– Most of the time (especially with golf bags), these large makeshift bike bags will be classified as “oversized” luggage. Although you won’t get charged extra for it, they will not come out with the other luggage at the airport baggage claim carousel. Each airport has a separate area for oversized luggage, so you will have to pick up your bike bag at a different place than your other checked bags.
– If a check in agent ever asks you what is in your bag you need have a believable story ready. You never want to tell them it is a bike or make them suspicious enough to make you open it.

How much you have to take your bike apart will always depend on what kind of bag you have. The bigger the bag, the less you’ll have to take it apart, which means less hassles, less chance of wearing out parts, and less time between removing your bike from the bag and being able to shred the spot. However, no matter what kind of bag you use, there is always a few good general practices of how to make it easier and quicker on yourself and how to protect your bike and parts.

Pack A Good Tool Kit
Having a proper travel tool kit is really important when flying with a bike. You want to have all the essentials and a few “good to have” items all packed away nice and neat in as small of a space as possible; and as lightweight as possible. Extra tools may come in handy, but will also take up more space and more of your weight allotment. My personal travel tool kit includes: socket wrench, extension with 17mm deep hex socket, 6mm Allen head for socket wrench, 8mm Allen wrench, two tire levers, chain breaker, spoke wrench, small multi tool with various sized screw drivers and Allen keys, and a small hand pump. A patch kit and/or spare tube are always good items to bring with you, too.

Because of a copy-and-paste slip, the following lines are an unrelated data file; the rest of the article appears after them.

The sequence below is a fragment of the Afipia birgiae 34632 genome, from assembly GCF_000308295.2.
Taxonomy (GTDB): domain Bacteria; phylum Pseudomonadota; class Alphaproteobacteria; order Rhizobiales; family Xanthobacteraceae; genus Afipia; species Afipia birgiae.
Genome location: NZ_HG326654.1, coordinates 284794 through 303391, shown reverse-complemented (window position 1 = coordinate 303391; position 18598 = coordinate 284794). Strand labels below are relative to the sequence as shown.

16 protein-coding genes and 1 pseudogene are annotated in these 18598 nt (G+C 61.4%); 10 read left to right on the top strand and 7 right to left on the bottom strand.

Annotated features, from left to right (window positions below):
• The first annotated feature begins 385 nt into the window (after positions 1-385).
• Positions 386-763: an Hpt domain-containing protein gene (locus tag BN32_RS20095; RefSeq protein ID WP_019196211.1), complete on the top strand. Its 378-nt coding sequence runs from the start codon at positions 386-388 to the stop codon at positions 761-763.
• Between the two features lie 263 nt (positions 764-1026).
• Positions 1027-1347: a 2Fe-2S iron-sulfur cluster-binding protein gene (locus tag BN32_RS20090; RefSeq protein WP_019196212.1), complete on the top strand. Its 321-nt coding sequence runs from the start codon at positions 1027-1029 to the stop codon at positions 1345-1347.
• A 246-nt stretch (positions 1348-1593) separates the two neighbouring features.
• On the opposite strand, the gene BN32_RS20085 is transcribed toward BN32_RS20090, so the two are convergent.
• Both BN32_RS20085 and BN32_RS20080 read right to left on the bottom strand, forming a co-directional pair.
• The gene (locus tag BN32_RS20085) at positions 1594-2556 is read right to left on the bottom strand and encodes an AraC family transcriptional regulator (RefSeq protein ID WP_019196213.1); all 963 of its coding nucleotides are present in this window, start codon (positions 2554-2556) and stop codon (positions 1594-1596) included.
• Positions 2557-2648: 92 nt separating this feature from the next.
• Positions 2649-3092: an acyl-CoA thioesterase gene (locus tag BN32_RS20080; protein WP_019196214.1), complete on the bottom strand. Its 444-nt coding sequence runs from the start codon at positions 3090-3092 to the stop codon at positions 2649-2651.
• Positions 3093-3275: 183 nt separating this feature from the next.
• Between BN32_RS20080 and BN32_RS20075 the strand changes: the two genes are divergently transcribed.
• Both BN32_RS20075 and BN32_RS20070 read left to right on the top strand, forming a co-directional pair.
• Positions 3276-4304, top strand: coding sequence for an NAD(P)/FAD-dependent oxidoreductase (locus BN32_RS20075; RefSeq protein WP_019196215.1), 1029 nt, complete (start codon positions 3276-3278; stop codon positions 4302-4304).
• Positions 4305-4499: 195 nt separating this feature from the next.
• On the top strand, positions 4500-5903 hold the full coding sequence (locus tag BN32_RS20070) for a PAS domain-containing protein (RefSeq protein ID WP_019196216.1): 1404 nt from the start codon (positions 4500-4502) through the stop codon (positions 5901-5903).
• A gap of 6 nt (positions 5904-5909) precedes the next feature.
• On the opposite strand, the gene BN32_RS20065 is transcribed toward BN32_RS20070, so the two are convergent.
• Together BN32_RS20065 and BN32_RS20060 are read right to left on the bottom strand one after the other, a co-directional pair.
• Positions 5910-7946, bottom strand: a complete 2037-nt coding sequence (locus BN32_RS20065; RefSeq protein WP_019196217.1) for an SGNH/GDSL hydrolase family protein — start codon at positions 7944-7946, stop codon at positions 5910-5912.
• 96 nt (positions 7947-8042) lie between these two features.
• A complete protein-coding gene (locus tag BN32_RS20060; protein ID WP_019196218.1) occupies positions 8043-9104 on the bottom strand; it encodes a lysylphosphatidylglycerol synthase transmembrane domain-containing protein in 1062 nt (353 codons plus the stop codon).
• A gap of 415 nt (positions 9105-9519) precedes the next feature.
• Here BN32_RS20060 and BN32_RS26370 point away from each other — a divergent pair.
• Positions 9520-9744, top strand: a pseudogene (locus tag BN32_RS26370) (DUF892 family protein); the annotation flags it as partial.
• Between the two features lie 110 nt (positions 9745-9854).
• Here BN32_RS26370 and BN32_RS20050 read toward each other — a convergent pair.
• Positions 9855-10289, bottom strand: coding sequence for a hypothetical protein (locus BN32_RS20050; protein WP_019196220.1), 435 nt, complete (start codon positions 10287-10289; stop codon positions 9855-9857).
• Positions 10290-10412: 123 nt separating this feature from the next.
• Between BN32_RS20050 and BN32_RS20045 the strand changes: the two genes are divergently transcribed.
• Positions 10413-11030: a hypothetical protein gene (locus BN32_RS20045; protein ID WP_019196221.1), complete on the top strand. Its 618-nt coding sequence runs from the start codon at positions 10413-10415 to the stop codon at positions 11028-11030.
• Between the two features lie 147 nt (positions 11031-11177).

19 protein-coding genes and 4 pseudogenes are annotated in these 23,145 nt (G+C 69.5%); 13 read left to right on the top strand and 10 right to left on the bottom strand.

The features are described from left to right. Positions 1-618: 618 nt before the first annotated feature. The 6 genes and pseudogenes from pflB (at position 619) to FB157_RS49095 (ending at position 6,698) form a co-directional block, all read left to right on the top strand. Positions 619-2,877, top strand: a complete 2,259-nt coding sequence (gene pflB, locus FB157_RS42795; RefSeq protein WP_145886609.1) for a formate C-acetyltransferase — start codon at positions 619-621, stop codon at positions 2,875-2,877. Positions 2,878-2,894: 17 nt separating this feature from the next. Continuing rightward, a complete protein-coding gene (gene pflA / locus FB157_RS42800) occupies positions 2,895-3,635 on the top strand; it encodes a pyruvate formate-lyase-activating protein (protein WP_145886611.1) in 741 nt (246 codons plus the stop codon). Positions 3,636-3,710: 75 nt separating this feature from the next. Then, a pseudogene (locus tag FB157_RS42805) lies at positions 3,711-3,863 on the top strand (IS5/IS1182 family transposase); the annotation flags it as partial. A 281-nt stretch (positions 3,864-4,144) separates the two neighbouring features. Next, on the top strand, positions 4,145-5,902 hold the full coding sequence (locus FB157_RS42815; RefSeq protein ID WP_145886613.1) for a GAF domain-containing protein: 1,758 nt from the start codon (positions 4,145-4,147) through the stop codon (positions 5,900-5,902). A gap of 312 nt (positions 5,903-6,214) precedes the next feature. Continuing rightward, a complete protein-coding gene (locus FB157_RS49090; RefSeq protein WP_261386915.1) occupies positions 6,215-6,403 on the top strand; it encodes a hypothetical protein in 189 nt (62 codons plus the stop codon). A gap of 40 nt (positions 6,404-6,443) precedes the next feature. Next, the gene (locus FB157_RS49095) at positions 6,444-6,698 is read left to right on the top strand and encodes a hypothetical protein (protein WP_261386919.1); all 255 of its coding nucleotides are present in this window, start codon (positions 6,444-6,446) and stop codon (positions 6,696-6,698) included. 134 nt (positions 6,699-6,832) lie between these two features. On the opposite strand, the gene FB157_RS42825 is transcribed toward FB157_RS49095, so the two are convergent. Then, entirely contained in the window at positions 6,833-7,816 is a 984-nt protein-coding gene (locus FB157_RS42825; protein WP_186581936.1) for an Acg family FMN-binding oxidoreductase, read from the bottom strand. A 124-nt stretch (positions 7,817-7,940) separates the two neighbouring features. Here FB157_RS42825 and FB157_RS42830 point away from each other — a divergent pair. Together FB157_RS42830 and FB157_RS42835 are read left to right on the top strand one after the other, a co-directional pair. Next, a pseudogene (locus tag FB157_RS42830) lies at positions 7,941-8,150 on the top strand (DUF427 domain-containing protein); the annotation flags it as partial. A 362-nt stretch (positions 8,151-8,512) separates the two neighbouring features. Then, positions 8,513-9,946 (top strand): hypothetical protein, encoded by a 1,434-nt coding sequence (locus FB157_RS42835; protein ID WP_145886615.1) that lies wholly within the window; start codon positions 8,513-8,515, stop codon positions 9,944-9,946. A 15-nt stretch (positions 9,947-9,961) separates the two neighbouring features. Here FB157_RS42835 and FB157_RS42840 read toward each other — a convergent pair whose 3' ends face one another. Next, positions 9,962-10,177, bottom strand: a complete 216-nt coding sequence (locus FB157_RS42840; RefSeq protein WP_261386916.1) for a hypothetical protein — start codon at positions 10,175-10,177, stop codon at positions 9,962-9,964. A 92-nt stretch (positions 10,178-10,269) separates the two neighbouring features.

Protecting Your Bike & Bike Bag
This one is up to your personal preference, what kind of bag you use, and how concerned you are with scratching your bike. If you are using a canvas military bag, there is nothing rigid on the bag to protect your bike, so you will want to wrap the parts with bubble wrap or towels to protect the bike from being beat around at the airport and on the plane. Also, dropouts, bar ends, and pegs should be covered with something protective to prevent them from ripping through the bag. If you use a hockey or golf bag and you don’t want your paint scratched, you can wrap towels or bubble wrap around your bike to help protect it. Keep in mind though, all the packing material you use will have to stay with you on a trip and will take up extra space when your bag is folded up and stored away. When my bike was new I tried to keep it fresh for a while and wrapped it up with two towels, but now since it is old and already scratched to hell I’m not worried about it anymore and only use one towel to wrap around the forks to prevent the headset spacers and caps from being dented.

Do you have tips of your own? We want to hear them. Leave them in the comments on this page to share them with our readers and us.

Here’s a video showing how you can break down your bike and pack it away in a golf bag for traveling.

Video by Fat.